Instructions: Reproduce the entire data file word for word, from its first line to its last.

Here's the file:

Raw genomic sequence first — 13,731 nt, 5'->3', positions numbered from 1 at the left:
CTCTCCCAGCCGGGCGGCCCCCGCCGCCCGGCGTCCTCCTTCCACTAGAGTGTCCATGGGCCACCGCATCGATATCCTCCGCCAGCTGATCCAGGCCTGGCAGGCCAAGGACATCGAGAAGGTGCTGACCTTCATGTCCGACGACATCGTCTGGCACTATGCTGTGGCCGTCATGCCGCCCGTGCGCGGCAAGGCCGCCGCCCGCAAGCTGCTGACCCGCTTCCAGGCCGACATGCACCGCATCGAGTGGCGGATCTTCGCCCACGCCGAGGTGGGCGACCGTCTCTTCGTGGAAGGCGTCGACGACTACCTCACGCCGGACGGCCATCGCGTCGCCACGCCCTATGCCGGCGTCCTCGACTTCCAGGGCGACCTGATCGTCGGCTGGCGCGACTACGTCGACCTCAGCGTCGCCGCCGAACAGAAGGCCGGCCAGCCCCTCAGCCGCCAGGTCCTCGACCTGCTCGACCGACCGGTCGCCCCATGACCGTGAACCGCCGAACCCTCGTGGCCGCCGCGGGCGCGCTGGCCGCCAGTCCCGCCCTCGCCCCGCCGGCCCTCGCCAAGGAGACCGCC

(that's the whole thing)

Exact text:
Raw genomic sequence first — 13,731 nt, 5'->3', positions numbered from 1 at the left:
CTCTCCCAGCCGGGCGGCCCCCGCCGCCCGGCGTCCTCCTTCCACTAGAGTGTCCATGGGCCACCGCATCGATATCCTCCGCCAGCTGATCCAGGCCTGGCAGGCCAAGGACATCGAGAAGGTGCTGACCTTCATGTCCGACGACATCGTCTGGCACTATGCTGTGGCCGTCATGCCGCCCGTGCGCGGCAAGGCCGCCGCCCGCAAGCTGCTGACCCGCTTCCAGGCCGACATGCACCGCATCGAGTGGCGGATCTTCGCCCACGCCGAGGTGGGCGACCGTCTCTTCGTGGAAGGCGTCGACGACTACCTCACGCCGGACGGCCATCGCGTCGCCACGCCCTATGCCGGCGTCCTCGACTTCCAGGGCGACCTGATCGTCGGCTGGCGCGACTACGTCGACCTCAGCGTCGCCGCCGAACAGAAGGCCGGCCAGCCCCTCAGCCGCCAGGTCCTCGACCTGCTCGACCGACCGGTCGCCCCATGACCGTGAACCGCCGAACCCTCGTGGCCGCCGCGGGCGCGCTGGCCGCCAGTCCCGCCCTCGCCCCGCCGGCCCTCGCCAAGGAGACCGCC